615. Assyrian Warriors

 •  2 min. read  •  grade level: 12
Nahum 2:33The shield of his mighty men is made red, the valiant men are in scarlet: the chariots shall be with flaming torches in the day of his preparation, and the fir trees shall be terribly shaken. (Nahum 2:3). The shield of his mighty men is made red, the valiant men are in scarlet: the chariots shall be with flaming torches in the day of his preparation, and the fir-trees shall be terribly shaken.
This is a vivid description of ancient Assyrian warriors and their equipments.
1. The shields may have been reddened with paint, or with the copper with which they were overlaid.
2. The fighting costume of ancient warriors was of a blood-red color. It is said that one object of this was to conceal from the enemy the blood of their wounds, the sight of which might inspire them with new courage and hope.
3. By the “flaming torches” of the chariots, Michaelis, Ewald, Gesenius, and others, suppose to be meant the fakes or scythes which were fastened to the axle, and turned repeatedly with every revolution of the wheel. Henderson accordingly renders esh-peladoth, “fiery scythes.” The fire of these scythes would be coruscations produced by their excessive brightness and the rapidity of their motion. Keil, however, (in his Commentary,) objects to this interpretation on the ground that “scythe-chariots were first introduced by Cyrus, and were unknown before his time to the Medes, the Assyrians, the Arabians, and also to the ancient Egyptians.” He supposes peladoth to refer to the steel coverings of the Assyrian war-chariots, and appends the following interesting note from Strauss: “The chariots of the Assyrians, as we see them on the monuments, glare with shining things made either of iron or steel, battle-axes, bows, arrows, and shields, and all kinds of weapons; the horses are also ornamented with crowns and red fringes, and even the poles of the carriages are made resplendent with shining suns and moons; add to these the soldiers in armor riding in their chariots, and it could not but be the case that, when illumined by the rays of the sun above them, they would have all the appearance of flames as they flew hither and thither with great celerity.” (See verse 4, l. c.)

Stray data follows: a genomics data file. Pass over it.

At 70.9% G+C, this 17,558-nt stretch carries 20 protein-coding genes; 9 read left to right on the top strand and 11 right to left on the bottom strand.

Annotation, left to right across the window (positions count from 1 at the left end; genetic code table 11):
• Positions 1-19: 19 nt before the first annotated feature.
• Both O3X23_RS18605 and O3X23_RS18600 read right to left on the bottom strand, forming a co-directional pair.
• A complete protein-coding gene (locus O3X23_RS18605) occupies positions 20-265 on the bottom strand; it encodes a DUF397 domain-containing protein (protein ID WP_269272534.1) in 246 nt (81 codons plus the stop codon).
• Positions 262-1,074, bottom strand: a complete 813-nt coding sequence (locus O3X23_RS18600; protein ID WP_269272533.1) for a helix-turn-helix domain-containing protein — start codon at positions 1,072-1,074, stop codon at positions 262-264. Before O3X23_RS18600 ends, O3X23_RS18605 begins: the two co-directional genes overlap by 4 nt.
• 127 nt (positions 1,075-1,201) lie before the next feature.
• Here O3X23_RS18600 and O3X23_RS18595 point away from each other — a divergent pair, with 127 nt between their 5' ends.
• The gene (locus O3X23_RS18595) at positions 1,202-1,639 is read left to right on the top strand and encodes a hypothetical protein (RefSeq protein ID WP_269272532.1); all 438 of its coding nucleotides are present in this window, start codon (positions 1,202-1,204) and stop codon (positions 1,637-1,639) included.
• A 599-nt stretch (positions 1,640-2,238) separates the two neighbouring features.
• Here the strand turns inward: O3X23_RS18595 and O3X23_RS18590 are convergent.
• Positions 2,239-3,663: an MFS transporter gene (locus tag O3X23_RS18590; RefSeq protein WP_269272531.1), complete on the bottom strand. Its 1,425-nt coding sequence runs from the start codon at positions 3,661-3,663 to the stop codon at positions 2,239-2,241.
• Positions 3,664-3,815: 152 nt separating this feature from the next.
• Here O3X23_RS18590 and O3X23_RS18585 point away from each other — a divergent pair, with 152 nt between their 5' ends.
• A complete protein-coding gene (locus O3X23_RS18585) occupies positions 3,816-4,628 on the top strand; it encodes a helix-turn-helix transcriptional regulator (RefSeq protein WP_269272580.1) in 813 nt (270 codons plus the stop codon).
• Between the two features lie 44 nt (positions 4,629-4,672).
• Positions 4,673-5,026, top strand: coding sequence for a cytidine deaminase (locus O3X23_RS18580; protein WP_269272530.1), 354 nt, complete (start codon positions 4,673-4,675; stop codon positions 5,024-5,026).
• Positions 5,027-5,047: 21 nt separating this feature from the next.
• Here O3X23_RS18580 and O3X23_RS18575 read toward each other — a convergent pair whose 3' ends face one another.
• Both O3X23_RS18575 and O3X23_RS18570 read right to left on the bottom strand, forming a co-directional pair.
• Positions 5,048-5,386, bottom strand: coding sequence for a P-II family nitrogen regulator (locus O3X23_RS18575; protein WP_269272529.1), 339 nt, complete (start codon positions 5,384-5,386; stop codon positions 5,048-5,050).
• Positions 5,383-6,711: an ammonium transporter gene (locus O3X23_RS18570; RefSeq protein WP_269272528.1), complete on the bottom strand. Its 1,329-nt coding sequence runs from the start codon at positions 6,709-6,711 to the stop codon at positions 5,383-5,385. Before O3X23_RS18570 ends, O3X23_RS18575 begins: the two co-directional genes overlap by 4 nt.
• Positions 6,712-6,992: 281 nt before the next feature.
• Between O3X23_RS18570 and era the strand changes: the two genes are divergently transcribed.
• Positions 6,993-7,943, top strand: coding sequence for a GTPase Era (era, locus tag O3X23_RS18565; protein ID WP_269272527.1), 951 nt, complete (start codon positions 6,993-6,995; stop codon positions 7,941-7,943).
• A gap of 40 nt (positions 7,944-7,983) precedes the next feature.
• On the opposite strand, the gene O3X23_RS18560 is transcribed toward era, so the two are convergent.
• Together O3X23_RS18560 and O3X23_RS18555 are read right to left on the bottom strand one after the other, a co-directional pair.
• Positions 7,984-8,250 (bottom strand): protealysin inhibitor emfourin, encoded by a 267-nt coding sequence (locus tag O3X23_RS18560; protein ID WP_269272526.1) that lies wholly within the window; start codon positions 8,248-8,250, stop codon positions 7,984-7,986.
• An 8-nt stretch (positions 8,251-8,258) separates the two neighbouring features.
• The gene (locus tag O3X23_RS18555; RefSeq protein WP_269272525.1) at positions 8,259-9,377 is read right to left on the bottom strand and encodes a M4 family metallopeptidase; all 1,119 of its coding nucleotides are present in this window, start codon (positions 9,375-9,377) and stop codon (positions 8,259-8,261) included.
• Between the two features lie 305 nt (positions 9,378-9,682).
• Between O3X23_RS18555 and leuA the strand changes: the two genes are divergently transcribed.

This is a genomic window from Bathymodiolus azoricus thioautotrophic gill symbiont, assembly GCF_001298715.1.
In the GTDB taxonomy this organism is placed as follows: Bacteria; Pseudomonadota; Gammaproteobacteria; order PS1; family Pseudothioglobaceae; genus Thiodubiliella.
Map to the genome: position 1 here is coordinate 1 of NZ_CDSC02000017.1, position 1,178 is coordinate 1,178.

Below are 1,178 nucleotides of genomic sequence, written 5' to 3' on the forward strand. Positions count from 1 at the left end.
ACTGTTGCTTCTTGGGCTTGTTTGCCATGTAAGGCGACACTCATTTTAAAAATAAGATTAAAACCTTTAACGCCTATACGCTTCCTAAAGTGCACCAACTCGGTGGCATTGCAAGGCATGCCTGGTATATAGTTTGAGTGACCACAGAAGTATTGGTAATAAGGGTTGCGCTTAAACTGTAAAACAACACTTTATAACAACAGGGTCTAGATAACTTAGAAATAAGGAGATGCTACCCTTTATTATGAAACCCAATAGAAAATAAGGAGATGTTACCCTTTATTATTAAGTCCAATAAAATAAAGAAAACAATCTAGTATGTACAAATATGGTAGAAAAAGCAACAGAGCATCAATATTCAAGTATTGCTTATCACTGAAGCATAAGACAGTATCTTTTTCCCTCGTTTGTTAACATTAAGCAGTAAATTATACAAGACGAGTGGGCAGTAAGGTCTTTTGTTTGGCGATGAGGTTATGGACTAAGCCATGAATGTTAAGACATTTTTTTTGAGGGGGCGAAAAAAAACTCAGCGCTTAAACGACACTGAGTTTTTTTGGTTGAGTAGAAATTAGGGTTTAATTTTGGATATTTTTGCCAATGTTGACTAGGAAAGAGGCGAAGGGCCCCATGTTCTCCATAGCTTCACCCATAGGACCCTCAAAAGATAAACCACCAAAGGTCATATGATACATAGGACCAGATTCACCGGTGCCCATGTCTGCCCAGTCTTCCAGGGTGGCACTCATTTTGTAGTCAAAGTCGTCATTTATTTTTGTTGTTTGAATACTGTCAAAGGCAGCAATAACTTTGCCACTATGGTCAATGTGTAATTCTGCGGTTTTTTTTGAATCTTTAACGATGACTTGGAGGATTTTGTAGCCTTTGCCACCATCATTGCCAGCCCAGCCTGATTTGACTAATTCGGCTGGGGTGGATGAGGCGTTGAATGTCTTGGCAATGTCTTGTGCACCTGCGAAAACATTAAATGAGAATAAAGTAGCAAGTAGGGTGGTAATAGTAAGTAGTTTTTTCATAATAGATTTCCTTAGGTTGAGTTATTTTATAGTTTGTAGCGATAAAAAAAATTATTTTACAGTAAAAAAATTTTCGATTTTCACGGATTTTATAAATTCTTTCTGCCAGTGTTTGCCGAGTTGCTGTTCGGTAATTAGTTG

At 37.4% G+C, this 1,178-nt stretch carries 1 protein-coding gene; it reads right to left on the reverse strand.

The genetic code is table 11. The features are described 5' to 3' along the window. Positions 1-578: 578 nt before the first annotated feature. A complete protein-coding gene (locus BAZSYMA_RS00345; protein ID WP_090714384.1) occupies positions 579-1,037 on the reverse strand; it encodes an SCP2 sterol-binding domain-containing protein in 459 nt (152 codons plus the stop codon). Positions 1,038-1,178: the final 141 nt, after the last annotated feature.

4. By the “fir-trees,” which were to be “terribly shaken,” are probably meant the spears, darts, and lances, which had handles made of the wood of the cypress.